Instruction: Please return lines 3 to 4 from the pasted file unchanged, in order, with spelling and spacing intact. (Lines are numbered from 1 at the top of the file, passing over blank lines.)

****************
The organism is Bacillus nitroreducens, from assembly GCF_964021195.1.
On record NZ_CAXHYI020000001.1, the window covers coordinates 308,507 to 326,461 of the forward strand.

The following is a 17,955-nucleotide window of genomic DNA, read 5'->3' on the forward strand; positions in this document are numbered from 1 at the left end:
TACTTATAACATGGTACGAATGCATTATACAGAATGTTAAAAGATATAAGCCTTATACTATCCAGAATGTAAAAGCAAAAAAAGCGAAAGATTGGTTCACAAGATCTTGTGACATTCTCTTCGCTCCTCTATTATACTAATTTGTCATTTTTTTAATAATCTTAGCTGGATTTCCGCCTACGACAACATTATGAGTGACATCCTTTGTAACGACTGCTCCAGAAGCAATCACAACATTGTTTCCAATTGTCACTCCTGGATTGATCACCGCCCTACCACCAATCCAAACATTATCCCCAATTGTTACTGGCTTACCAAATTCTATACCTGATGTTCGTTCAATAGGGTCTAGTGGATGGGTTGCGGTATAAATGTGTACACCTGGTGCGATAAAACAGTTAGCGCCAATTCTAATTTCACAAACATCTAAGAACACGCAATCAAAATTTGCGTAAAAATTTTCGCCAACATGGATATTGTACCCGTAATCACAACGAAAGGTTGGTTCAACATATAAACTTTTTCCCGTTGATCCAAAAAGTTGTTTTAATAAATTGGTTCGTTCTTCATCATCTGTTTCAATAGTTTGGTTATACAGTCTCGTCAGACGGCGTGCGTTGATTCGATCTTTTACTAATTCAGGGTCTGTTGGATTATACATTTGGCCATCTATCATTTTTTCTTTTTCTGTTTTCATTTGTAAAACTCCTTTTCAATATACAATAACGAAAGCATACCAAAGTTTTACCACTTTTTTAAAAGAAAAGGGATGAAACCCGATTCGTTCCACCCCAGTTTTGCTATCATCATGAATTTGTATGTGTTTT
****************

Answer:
The following is a 17,955-nucleotide window of genomic DNA, read 5'->3' on the forward strand; positions in this document are numbered from 1 at the left end:
TACTTATAACATGGTACGAATGCATTATACAGAATGTTAAAAGATATAAGCCTTATACTATCCAGAATGTAAAAGCAAAAAAAGCGAAAGATTGGTTCACAAGATCTTGTGACATTCTCTTCGCTCCTCTATTATACTAATTTGTCATTTTTTTAATAATCTTAGCTGGATTTCCGCCTACGACAACATTATGAGTGACATCCTTTGTAACGACTGCTCCAGAAGCAATCACAACATTGTTTCCAATTGTCACTCCTGGATTGATCACCGCCCTACCACCAATCCAAACATTATCCCCAATTGTTACTGGCTTACCAAATTCTATACCTGATGTTCGTTCAATAGGGTCTAGTGGATGGGTTGCGGTATAAATGTGTACACCTGGTGCGATAAAACAGTTAGCGCCAATTCTAATTTCACAAACATCTAAGAACACGCAATCAAAATTTGCGTAAAAATTTTCGCCAACATGGATATTGTACCCGTAATCACAACGAAAGGTTGGTTCAACATATAAACTTTTTCCCGTTGATCCAAAAAGTTGTTTTAATAAATTGGTTCGTTCTTCATCATCTGTTTCAATAGTTTGGTTATACAGTCTCGTCAGACGGCGTGCGTTGATTCGATCTTTTACTAATTCAGGGTCTGTTGGATTATACATTTGGCCATCTATCATTTTTTCTTTTTCTGTTTTCATTTGTAAAACTCCTTTTCAATATACAATAACGAAAGCATACCAAAGTTTTACCACTTTTTTAAAAGAAAAGGGATGAAACCCGATTCGTTCCACCCCAGTTTTGCTATCATCATGAATTTGTATGTGTTTT